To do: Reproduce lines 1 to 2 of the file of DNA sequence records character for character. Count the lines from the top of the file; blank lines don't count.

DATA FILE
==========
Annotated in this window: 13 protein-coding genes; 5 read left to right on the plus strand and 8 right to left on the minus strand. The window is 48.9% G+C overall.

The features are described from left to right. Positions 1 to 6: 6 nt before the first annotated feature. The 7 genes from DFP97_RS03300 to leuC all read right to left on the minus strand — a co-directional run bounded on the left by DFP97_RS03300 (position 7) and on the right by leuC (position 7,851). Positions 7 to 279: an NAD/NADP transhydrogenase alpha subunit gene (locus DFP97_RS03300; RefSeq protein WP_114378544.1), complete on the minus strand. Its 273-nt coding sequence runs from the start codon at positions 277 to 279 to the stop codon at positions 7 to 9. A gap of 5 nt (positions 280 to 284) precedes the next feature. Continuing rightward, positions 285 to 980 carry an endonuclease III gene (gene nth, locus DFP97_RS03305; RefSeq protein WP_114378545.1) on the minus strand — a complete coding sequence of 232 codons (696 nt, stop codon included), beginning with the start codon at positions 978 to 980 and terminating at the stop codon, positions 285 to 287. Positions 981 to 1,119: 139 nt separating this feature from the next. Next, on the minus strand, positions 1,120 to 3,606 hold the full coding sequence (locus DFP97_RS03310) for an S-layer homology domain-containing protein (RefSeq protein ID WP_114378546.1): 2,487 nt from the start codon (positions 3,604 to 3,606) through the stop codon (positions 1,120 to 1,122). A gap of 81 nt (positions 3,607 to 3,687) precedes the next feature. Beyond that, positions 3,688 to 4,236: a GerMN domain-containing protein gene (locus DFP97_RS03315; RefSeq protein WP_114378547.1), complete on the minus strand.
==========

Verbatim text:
Annotated in this window: 13 protein-coding genes; 5 read left to right on the plus strand and 8 right to left on the minus strand. The window is 48.9% G+C overall.

The features are described from left to right. Positions 1 to 6: 6 nt before the first annotated feature. The 7 genes from DFP97_RS03300 to leuC all read right to left on the minus strand — a co-directional run bounded on the left by DFP97_RS03300 (position 7) and on the right by leuC (position 7,851). Positions 7 to 279: an NAD/NADP transhydrogenase alpha subunit gene (locus DFP97_RS03300; RefSeq protein WP_114378544.1), complete on the minus strand. Its 273-nt coding sequence runs from the start codon at positions 277 to 279 to the stop codon at positions 7 to 9. A gap of 5 nt (positions 280 to 284) precedes the next feature. Continuing rightward, positions 285 to 980 carry an endonuclease III gene (gene nth, locus DFP97_RS03305; RefSeq protein WP_114378545.1) on the minus strand — a complete coding sequence of 232 codons (696 nt, stop codon included), beginning with the start codon at positions 978 to 980 and terminating at the stop codon, positions 285 to 287. Positions 981 to 1,119: 139 nt separating this feature from the next. Next, on the minus strand, positions 1,120 to 3,606 hold the full coding sequence (locus DFP97_RS03310) for an S-layer homology domain-containing protein (RefSeq protein ID WP_114378546.1): 2,487 nt from the start codon (positions 3,604 to 3,606) through the stop codon (positions 1,120 to 1,122). A gap of 81 nt (positions 3,607 to 3,687) precedes the next feature. Beyond that, positions 3,688 to 4,236: a GerMN domain-containing protein gene (locus DFP97_RS03315; RefSeq protein WP_114378547.1), complete on the minus strand.